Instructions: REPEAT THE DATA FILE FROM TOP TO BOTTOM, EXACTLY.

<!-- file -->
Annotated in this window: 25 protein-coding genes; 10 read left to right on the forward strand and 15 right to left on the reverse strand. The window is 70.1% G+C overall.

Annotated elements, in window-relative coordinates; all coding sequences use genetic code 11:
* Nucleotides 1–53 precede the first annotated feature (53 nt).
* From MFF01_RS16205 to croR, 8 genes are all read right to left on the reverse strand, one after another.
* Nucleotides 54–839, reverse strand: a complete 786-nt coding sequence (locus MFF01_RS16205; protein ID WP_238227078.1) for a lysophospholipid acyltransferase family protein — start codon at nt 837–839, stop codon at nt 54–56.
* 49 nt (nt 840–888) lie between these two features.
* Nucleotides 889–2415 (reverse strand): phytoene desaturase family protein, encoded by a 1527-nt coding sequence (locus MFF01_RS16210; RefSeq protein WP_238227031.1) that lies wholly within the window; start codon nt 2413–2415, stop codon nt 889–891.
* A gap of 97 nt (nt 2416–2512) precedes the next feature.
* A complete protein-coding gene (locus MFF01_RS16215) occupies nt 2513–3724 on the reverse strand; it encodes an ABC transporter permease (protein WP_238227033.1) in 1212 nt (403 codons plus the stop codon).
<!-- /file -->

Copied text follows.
Annotated in this window: 25 protein-coding genes; 10 read left to right on the forward strand and 15 right to left on the reverse strand. The window is 70.1% G+C overall.

Annotated elements, in window-relative coordinates; all coding sequences use genetic code 11:
* Nucleotides 1–53 precede the first annotated feature (53 nt).
* From MFF01_RS16205 to croR, 8 genes are all read right to left on the reverse strand, one after another.
* Nucleotides 54–839, reverse strand: a complete 786-nt coding sequence (locus MFF01_RS16205; protein ID WP_238227078.1) for a lysophospholipid acyltransferase family protein — start codon at nt 837–839, stop codon at nt 54–56.
* 49 nt (nt 840–888) lie between these two features.
* Nucleotides 889–2415 (reverse strand): phytoene desaturase family protein, encoded by a 1527-nt coding sequence (locus MFF01_RS16210; RefSeq protein WP_238227031.1) that lies wholly within the window; start codon nt 2413–2415, stop codon nt 889–891.
* A gap of 97 nt (nt 2416–2512) precedes the next feature.
* A complete protein-coding gene (locus MFF01_RS16215) occupies nt 2513–3724 on the reverse strand; it encodes an ABC transporter permease (protein WP_238227033.1) in 1212 nt (403 codons plus the stop codon).